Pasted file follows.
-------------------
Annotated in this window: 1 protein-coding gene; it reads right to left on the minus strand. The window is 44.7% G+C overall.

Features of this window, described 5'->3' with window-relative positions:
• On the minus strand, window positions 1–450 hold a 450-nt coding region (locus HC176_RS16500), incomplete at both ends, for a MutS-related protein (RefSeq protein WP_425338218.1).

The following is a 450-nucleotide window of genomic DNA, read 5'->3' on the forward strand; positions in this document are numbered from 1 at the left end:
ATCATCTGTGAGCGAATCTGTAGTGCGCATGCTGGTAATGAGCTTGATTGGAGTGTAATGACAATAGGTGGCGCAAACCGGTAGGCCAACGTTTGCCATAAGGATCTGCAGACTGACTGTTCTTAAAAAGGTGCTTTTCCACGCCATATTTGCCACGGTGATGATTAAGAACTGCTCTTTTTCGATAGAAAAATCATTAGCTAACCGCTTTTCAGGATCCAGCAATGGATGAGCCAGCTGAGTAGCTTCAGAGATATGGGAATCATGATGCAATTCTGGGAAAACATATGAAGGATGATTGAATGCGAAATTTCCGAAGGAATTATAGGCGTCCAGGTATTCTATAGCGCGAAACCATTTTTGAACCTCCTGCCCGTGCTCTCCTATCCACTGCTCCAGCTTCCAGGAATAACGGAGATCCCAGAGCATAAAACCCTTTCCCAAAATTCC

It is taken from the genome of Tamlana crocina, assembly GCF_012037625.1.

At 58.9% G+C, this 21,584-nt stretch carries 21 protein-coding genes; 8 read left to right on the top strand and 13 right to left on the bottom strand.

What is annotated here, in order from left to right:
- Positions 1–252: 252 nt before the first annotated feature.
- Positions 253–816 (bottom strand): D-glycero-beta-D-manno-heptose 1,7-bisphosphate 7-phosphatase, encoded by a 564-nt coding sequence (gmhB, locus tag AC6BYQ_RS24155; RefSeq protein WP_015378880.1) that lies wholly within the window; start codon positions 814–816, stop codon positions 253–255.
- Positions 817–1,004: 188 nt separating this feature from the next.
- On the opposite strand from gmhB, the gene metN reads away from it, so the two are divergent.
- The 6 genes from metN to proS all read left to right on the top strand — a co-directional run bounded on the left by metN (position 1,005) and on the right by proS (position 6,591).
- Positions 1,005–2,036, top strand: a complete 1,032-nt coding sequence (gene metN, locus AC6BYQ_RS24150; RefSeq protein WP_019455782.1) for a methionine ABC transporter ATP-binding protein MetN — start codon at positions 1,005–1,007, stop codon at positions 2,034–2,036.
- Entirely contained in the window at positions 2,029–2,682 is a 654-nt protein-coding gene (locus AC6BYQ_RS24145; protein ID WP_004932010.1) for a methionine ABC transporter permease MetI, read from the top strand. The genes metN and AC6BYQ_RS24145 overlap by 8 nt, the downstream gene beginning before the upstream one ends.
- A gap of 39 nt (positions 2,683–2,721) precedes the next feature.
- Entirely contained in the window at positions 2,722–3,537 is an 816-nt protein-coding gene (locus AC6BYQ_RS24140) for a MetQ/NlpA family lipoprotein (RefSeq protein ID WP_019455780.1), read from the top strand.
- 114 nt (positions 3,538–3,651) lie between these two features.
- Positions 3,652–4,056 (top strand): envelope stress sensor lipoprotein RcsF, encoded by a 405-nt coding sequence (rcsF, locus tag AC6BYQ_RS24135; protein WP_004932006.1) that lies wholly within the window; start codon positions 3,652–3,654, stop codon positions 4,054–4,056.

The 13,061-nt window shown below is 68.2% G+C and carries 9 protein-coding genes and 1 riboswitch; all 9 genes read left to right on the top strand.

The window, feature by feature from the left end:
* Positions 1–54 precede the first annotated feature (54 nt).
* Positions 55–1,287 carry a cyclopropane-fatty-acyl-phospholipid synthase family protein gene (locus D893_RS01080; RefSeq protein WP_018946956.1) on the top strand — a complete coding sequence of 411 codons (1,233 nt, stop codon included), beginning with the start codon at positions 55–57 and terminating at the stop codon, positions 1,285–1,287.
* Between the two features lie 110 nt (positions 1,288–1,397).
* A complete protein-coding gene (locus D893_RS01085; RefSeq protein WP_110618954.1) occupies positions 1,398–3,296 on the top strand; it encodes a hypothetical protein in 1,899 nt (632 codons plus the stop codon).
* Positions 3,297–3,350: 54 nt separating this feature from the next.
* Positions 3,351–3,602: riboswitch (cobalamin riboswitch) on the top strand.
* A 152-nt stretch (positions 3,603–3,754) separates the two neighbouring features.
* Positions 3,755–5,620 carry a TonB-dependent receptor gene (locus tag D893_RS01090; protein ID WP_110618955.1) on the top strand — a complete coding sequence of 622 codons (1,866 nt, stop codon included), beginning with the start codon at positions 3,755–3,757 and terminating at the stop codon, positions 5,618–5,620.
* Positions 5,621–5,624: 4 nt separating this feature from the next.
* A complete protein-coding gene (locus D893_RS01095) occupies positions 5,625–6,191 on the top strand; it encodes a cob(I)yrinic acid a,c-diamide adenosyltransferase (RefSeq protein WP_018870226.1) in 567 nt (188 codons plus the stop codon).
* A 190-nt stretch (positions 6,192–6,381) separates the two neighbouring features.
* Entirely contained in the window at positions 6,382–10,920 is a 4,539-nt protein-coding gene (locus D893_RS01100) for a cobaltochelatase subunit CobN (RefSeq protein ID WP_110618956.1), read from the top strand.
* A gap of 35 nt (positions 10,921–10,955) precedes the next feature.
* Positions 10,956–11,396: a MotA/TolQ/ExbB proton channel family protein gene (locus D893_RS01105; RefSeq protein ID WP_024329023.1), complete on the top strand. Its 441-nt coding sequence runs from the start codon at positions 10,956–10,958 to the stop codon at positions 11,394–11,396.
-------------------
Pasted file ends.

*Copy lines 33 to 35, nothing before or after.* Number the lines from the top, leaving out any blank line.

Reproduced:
* Entirely contained in the window at positions 6,382–10,920 is a 4,539-nt protein-coding gene (locus D893_RS01100) for a cobaltochelatase subunit CobN (RefSeq protein ID WP_110618956.1), read from the top strand.
* A gap of 35 nt (positions 10,921–10,955) precedes the next feature.
* Positions 10,956–11,396: a MotA/TolQ/ExbB proton channel family protein gene (locus D893_RS01105; RefSeq protein ID WP_024329023.1), complete on the top strand. Its 441-nt coding sequence runs from the start codon at positions 10,956–10,958 to the stop codon at positions 11,394–11,396.